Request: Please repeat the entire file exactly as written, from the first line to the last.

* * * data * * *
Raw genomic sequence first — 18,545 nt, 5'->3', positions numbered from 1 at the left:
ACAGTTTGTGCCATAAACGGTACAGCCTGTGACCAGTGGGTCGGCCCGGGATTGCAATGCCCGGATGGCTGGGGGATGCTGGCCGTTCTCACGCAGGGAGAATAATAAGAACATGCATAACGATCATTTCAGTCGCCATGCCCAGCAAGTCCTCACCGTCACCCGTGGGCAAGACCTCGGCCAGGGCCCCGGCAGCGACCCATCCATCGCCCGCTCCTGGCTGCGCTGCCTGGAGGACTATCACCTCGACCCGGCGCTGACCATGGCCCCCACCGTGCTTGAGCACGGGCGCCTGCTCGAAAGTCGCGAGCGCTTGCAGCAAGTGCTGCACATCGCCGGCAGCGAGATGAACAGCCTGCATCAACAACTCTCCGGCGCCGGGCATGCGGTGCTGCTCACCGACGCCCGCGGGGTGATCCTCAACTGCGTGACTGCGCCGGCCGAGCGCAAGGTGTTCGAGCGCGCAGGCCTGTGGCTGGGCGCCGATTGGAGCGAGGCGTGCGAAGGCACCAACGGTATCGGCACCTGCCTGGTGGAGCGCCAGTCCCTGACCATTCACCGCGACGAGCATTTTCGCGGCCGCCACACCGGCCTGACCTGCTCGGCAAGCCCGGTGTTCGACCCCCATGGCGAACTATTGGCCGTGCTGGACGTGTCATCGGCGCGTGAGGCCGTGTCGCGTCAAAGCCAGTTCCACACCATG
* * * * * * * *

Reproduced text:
Raw genomic sequence first — 18,545 nt, 5'->3', positions numbered from 1 at the left:
ACAGTTTGTGCCATAAACGGTACAGCCTGTGACCAGTGGGTCGGCCCGGGATTGCAATGCCCGGATGGCTGGGGGATGCTGGCCGTTCTCACGCAGGGAGAATAATAAGAACATGCATAACGATCATTTCAGTCGCCATGCCCAGCAAGTCCTCACCGTCACCCGTGGGCAAGACCTCGGCCAGGGCCCCGGCAGCGACCCATCCATCGCCCGCTCCTGGCTGCGCTGCCTGGAGGACTATCACCTCGACCCGGCGCTGACCATGGCCCCCACCGTGCTTGAGCACGGGCGCCTGCTCGAAAGTCGCGAGCGCTTGCAGCAAGTGCTGCACATCGCCGGCAGCGAGATGAACAGCCTGCATCAACAACTCTCCGGCGCCGGGCATGCGGTGCTGCTCACCGACGCCCGCGGGGTGATCCTCAACTGCGTGACTGCGCCGGCCGAGCGCAAGGTGTTCGAGCGCGCAGGCCTGTGGCTGGGCGCCGATTGGAGCGAGGCGTGCGAAGGCACCAACGGTATCGGCACCTGCCTGGTGGAGCGCCAGTCCCTGACCATTCACCGCGACGAGCATTTTCGCGGCCGCCACACCGGCCTGACCTGCTCGGCAAGCCCGGTGTTCGACCCCCATGGCGAACTATTGGCCGTGCTGGACGTGTCATCGGCGCGTGAGGCCGTGTCGCGTCAAAGCCAGTTCCACACCATG